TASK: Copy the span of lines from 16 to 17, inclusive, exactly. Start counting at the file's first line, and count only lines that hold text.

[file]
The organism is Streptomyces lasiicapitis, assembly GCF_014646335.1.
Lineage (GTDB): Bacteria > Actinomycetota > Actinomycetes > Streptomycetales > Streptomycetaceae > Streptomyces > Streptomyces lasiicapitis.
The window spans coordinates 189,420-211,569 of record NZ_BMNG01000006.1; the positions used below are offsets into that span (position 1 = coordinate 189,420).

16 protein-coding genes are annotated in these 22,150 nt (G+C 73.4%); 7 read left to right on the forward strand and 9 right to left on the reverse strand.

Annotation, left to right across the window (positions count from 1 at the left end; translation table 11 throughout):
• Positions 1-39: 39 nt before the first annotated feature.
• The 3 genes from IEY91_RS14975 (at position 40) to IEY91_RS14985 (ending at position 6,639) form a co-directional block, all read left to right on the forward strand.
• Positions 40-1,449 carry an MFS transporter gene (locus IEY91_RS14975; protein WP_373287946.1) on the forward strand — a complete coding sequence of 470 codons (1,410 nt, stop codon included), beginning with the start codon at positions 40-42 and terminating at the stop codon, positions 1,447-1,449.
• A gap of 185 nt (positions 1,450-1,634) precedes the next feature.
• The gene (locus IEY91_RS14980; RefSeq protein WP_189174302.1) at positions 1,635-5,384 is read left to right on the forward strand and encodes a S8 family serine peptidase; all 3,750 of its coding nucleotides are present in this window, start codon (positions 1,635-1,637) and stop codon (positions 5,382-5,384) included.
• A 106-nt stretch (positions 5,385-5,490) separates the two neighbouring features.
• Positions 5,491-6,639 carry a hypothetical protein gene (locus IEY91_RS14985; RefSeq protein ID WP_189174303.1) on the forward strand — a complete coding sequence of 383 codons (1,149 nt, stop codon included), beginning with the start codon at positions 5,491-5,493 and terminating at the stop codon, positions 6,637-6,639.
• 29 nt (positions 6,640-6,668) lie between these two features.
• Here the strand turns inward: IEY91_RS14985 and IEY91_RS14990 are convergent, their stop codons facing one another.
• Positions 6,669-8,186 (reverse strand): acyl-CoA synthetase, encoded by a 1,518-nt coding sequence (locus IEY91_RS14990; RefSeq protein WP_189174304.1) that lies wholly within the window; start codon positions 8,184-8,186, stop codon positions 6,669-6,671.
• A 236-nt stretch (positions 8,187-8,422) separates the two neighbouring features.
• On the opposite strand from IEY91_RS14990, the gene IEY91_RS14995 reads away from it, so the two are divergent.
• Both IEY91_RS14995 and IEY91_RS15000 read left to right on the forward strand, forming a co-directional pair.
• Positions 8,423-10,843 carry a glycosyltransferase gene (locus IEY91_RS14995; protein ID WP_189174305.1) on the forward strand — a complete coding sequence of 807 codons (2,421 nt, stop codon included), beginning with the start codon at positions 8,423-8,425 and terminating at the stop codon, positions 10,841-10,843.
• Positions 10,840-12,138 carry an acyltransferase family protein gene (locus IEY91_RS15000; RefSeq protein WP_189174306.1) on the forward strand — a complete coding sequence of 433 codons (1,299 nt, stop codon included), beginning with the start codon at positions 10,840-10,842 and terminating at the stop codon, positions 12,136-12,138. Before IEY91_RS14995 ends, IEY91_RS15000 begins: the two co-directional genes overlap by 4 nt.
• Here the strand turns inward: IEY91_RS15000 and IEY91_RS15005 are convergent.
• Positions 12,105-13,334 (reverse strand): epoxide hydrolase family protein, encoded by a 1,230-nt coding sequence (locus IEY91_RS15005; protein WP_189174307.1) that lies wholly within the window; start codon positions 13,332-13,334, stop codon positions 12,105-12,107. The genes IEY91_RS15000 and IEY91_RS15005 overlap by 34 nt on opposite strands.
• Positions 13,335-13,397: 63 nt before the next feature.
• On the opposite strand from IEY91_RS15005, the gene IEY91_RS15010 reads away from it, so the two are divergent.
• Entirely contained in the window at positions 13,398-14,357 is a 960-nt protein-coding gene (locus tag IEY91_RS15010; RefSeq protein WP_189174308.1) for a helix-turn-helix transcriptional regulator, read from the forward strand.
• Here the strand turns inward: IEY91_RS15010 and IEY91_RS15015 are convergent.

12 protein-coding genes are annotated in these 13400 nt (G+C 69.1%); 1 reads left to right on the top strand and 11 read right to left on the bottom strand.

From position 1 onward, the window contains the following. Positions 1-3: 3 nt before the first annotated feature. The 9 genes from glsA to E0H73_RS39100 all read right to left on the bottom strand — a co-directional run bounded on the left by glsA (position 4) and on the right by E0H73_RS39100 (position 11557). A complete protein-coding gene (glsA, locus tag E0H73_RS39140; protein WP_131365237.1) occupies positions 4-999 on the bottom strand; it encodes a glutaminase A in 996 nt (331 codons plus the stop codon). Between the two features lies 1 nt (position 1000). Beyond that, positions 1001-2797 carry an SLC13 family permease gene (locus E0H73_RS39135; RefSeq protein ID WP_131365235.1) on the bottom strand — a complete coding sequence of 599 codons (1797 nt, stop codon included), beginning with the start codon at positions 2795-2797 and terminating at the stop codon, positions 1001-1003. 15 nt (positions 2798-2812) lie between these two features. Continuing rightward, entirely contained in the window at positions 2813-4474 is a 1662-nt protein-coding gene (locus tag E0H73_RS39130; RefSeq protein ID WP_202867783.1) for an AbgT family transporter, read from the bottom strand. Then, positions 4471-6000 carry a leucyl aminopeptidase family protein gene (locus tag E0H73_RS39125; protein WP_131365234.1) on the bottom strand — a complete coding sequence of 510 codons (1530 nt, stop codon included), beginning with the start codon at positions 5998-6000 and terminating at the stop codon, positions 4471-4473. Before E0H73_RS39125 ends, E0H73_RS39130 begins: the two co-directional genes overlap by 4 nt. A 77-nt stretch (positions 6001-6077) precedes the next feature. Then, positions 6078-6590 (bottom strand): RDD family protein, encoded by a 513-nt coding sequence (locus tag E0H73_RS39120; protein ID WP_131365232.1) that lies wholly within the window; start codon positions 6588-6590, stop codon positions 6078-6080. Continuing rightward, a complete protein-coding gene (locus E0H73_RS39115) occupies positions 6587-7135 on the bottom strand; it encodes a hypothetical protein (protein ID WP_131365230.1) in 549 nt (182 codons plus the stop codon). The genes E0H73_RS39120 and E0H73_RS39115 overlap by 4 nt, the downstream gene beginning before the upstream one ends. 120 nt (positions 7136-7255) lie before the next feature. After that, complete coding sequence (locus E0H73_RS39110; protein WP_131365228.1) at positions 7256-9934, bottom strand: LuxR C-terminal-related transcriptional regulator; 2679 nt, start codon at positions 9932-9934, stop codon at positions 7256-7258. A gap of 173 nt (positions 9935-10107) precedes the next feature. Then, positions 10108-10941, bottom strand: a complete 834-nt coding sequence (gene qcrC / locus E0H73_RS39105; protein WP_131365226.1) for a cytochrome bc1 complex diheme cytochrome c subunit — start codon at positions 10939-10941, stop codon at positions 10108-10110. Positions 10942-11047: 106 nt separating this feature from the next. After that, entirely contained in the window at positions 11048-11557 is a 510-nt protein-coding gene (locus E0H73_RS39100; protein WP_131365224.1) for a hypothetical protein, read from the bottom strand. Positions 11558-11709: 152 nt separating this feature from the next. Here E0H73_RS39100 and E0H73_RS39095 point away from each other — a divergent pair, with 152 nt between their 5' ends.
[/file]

• A 236-nt stretch (positions 8,187-8,422) separates the two neighbouring features.
• On the opposite strand from IEY91_RS14990, the gene IEY91_RS14995 reads away from it, so the two are divergent.